RX errors 0 dropped 0 overruns 0 frame 0
TX packets 5 bytes 446 (446.0 B)
TX errors 0 dropped 0 overruns 0 carrier 0 collisions 0

ens18: flags=4163<UP,BROADCAST,RUNNING,MULTICAST> mtu 1500
inet 10.1.44.186 netmask 255.255.255.0 broadcast 10.1.44.255
inet6 fe80::3076:f5ff:feab:c5aa prefixlen 64 scopeid 0x20
ether 32:76:f5:ab:c5:aa txqueuelen 1000 (Ethernet)
RX packets 5845713 bytes 1286937954 (1.2 GB)
RX errors 0 dropped 809 overruns 0 frame 0
TX packets 1192175 bytes 140667144 (140.6 MB)
TX errors 0 dropped 0 overruns 0 carrier 0 collisions 0

lo: flags=73<UP,LOOPBACK,RUNNING> mtu 65536
inet 127.0.0.1 netmask 255.0.0.0
inet6 ::1 prefixlen 128 scopeid 0x10
loop txqueuelen 1000 (Local Loopback)
RX packets 484 bytes 48076 (48.0 KB)
RX errors 0 dropped 0 overruns 0 frame 0
TX packets 484 bytes 48076 (48.0 KB)
TX errors 0 dropped 0 overruns 0 carrier 0 collisions 0

veth3506329: flags=4163<UP,BROADCAST,RUNNING,MULTICAST> mtu 1500
inet6 fe80::2cef:e2ff:fecd:f9a4 prefixlen 64 scopeid 0x20
ether 2e:ef:e2:cd:f9:a4 txqueuelen 0 (Ethernet)
RX packets 1895635 bytes 153472100 (153.4 MB)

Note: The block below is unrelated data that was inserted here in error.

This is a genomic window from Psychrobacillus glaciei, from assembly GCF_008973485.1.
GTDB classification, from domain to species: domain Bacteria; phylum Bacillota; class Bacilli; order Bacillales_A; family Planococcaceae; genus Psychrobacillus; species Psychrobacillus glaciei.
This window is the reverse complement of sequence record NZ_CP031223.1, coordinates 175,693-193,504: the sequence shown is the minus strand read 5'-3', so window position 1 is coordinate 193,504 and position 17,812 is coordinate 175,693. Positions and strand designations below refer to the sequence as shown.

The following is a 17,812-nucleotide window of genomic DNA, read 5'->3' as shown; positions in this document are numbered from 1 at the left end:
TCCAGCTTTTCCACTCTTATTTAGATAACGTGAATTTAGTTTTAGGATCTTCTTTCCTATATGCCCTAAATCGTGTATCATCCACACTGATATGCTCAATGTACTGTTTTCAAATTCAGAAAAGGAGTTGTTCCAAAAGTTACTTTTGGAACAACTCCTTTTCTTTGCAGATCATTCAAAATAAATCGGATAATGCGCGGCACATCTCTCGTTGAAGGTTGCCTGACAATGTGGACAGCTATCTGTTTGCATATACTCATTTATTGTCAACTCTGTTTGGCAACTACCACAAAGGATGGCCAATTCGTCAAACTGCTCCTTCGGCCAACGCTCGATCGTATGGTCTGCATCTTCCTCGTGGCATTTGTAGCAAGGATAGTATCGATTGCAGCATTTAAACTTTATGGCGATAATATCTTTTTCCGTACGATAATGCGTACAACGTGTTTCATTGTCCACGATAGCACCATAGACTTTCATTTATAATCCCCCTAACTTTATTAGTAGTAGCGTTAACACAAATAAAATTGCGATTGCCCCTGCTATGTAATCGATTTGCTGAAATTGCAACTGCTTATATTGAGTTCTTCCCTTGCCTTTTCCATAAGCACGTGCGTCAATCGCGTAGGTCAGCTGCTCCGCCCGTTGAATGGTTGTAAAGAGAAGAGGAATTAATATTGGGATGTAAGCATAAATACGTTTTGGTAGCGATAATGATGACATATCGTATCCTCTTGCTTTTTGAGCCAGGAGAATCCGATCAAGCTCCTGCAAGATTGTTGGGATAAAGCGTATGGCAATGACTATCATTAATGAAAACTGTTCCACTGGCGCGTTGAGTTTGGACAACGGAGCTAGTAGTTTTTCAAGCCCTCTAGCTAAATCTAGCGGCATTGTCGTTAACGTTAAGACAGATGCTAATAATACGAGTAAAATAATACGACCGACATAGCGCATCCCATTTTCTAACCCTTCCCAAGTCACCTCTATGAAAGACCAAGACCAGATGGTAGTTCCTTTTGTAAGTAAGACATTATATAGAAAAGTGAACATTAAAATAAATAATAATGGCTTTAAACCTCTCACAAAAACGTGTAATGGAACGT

RX errors 0 dropped 0 overruns 0 frame 0
TX packets 1116620 bytes 109856723 (109.8 MB)
TX errors 0 dropped 0 overruns 0 carrier 0 collisions 0

veth3cf43f3: flags=4163<UP,BROADCAST,RUNNING,MULTICAST> mtu 1500
inet6 fe80::3470:b7ff:fe18:844e prefixlen 64 scopeid 0x20
ether 36:70:b7:18:84:4e txqueuelen 0 (Ethernet)
RX packets 0 bytes 0 (0.0 B)
RX errors 0 dropped 0 overruns 0 frame 0
TX packets 173 bytes 12324 (12.3 KB)
TX errors 0 dropped 0 overruns 0 carrier 0 collisions 0

veth4ca2dc1: flags=4163<UP,BROADCAST,RUNNING,MULTICAST> mtu 1500
inet6 fe80::3002:80ff:fee3:c45b prefixlen 64 scopeid 0x20
ether 32:02:80:e3:c4:5b txqueuelen 0 (Ethernet)
RX packets 427818 bytes 45372670 (45.3 MB)
RX errors 0 dropped 0 overruns 0 frame 0
TX packets 541386 bytes 54116345 (54.1 MB)
TX errors 0 dropped 0 overruns 0 carrier 0 collisions 0

veth557aa32: flags=4163<UP,BROADCAST,RUNNING,MULTICAST> mtu 1500
inet6 fe80::8473:f3ff:fec0:3a35 prefixlen 64 scopeid 0x20
ether 86:73:f3:c0:3a:35 txqueuelen 0 (Ethernet)
RX packets 144972 bytes 10418972 (10.4 MB)
RX errors 0 dropped 0 overruns 0 frame 0
TX packets 278171 bytes 19202690 (19.2 MB)
TX errors 0 dropped 0 overruns 0 carrier 0 collisions 0

veth57a868a: flags=4163<UP,BROADCAST,RUNNING,MULTICAST> mtu 1500
inet6 fe80::7087:2fff:fe28:b309 prefixlen 64 scopeid 0x20
ether 72:87:2f:28:b3:09 txqueuelen 0 (Ethernet)
RX packets 255424 bytes 20390654 (20.3 MB)